Otherwise known as a Baked Potato Pancake.
I loved when Julia pronounced the name of a recipe or ingredient in French. Her warbling voice was amusing in English and I can guarantee it was equally amusing in French. Oui?
Yesterday I mentioned that her show, The French Chef, was taped in advance. She insisted that it be presented exactly as taped, no editing out mistakes or flubs. She was the first to keep it real and an anomaly in television. She wasn't dead serious, she was joyful and it was obvious how much she loved food and cooking.
I have great respect for this woman who trained at the famous Le Cordon Bleu and persisted despite the fact that one of the directors disliked her. She was determined and sure that it was something she could learn. Later, pairing up with Simone Beck and Louisette Bertholle to produce a French Cookbook for Americans.
Julia and her husband Paul moved around Europe and finally settled in Cambridge, Massachusetts where she set up shop in her famous kitchen. On her death the house was donated to her alma mater, Smith College, and her kitchen was dismantled and sent to the Smithsonian! Now, there's something to add to my bucket list, visiting Julia's kitchen.
The story is that Smithsonian curators showed up and carefully crated her kitchen goods wearing those white curator gloves. Julia would have a laugh at that scene.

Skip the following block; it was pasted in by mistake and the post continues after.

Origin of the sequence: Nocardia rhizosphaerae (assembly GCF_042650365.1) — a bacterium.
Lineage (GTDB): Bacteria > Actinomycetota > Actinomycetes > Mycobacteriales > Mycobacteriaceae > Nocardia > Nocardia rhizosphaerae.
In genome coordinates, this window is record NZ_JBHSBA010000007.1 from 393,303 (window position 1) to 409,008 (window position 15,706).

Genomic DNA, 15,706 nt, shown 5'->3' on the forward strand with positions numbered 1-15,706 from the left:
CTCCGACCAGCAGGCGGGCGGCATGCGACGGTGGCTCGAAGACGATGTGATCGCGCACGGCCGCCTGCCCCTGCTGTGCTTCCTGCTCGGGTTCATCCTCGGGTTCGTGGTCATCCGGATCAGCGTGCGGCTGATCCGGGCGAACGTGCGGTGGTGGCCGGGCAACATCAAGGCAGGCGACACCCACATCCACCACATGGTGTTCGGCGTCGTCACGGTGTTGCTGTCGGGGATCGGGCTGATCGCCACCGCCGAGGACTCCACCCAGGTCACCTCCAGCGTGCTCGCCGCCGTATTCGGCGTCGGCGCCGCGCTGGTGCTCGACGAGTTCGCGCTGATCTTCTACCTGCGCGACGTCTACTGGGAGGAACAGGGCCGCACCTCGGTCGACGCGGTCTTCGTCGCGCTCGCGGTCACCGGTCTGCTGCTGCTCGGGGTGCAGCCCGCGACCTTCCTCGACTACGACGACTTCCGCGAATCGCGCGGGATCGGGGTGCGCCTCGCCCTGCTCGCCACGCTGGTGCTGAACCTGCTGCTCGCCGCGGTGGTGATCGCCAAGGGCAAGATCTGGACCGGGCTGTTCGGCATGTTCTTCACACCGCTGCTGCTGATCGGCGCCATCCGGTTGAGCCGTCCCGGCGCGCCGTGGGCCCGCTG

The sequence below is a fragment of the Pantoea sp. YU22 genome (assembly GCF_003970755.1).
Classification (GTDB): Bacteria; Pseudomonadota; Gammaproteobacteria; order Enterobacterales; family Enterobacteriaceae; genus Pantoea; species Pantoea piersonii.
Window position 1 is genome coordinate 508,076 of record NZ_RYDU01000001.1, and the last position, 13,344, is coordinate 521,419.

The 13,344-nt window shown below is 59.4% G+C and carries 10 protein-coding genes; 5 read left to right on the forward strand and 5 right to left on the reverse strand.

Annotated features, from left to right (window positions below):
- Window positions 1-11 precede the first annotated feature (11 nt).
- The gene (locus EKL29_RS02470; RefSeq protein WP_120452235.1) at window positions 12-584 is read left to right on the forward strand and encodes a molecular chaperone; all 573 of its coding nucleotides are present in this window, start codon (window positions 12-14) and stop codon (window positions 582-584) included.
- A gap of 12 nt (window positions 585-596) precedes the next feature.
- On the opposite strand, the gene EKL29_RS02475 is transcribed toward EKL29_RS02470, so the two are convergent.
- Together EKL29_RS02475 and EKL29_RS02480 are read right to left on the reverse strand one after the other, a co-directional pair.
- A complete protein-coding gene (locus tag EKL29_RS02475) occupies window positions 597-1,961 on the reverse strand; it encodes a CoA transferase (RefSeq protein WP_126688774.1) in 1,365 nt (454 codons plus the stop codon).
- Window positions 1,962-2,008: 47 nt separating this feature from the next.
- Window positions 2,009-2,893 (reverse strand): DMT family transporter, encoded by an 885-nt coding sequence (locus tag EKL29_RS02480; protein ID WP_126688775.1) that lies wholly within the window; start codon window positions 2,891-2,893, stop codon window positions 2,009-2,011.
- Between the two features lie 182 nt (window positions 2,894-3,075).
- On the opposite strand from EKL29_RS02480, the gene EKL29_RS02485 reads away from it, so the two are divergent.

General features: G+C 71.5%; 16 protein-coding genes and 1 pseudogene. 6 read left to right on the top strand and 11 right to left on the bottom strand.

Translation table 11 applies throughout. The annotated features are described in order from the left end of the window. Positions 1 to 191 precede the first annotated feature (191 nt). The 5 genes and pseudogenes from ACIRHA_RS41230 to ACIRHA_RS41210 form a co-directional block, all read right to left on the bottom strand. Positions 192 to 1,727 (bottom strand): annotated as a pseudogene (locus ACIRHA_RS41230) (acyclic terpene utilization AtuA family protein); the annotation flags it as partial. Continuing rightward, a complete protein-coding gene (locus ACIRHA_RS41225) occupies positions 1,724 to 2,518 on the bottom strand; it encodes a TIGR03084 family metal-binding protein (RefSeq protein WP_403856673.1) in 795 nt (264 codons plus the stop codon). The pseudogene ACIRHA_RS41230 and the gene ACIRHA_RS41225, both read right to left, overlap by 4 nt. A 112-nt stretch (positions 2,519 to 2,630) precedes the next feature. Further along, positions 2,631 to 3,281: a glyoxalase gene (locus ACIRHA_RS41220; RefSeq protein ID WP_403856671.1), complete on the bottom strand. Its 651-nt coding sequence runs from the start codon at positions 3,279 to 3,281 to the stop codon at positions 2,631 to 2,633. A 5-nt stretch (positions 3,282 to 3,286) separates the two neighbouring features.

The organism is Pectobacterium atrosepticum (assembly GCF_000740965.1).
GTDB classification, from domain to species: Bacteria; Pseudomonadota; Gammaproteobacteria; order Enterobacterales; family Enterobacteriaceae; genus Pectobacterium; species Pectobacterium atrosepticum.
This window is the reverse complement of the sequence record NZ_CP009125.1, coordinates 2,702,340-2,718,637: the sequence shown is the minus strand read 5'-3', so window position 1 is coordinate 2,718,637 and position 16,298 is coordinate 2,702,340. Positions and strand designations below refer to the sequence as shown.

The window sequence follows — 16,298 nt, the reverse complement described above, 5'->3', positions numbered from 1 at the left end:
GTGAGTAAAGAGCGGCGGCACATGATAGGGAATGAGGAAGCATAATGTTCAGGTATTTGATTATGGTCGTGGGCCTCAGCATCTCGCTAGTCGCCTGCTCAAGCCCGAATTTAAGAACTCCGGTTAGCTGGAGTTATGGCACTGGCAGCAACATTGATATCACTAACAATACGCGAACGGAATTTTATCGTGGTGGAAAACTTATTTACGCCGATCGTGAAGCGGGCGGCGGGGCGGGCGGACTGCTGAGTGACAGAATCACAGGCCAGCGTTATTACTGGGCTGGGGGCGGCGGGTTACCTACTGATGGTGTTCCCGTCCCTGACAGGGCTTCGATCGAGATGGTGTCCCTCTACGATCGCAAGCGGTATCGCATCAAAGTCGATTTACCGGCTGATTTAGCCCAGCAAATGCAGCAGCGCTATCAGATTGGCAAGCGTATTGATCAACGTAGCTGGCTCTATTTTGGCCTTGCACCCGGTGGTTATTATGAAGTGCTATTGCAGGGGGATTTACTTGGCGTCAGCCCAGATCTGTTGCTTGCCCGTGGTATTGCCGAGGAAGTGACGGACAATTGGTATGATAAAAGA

I love her kitchen with it's wall of pegboard to hold all her cooking utensils.
You've heard of the Six Degrees of Separation? I'm only one degree away from Julia. In 1991 she met up with world renowned pastry chef Alain Roby of the Hyatt Regency in Chicago. He lives about 12 miles from our home and along with his wife Esther, founded the annual Gingerbread House contest in Geneva, Illinois. My son and I took third place!
GINGERBREAD TUTORIAL - PART ONE (There are six parts, you can search the other 5)
I'm talking gingerbread and I've promised you a potato pancake. Here it is..... by the seat of your pants.
POMMES DE TERRE BYRON
4 Baking Potatoes
salt & pepper
Bake the potatoes. Remove from the oven and split, scoop out flesh and break up in bowl with a mixing fork. Fluff in salt, pepper and softened butter to taste and moisten slightly with heavy cream. Saute in a frying pan in hot butter until the bottom is crusty, then either flip over the brown the other side or turn onto a slightly buttered baking dish, sprinkle with grated Swiss cheese, cream and melted butter, then brown under a moderately hot broiler.
As you can see, this recipe is easily scaled up or down.
The story behind it is that Julia was preparing it in front of the cameras. When it came time to flip the pancake she missed and a big chunk fell on the stovetop.
"You can always pick it up" she chirped.
"You're alone in the kitchen, who's going to see?"
My kinda gal.
I hate to post without photos. It drives me nuts but I'm having difficulties with my photo editing program. Check back later, I'll try to add them.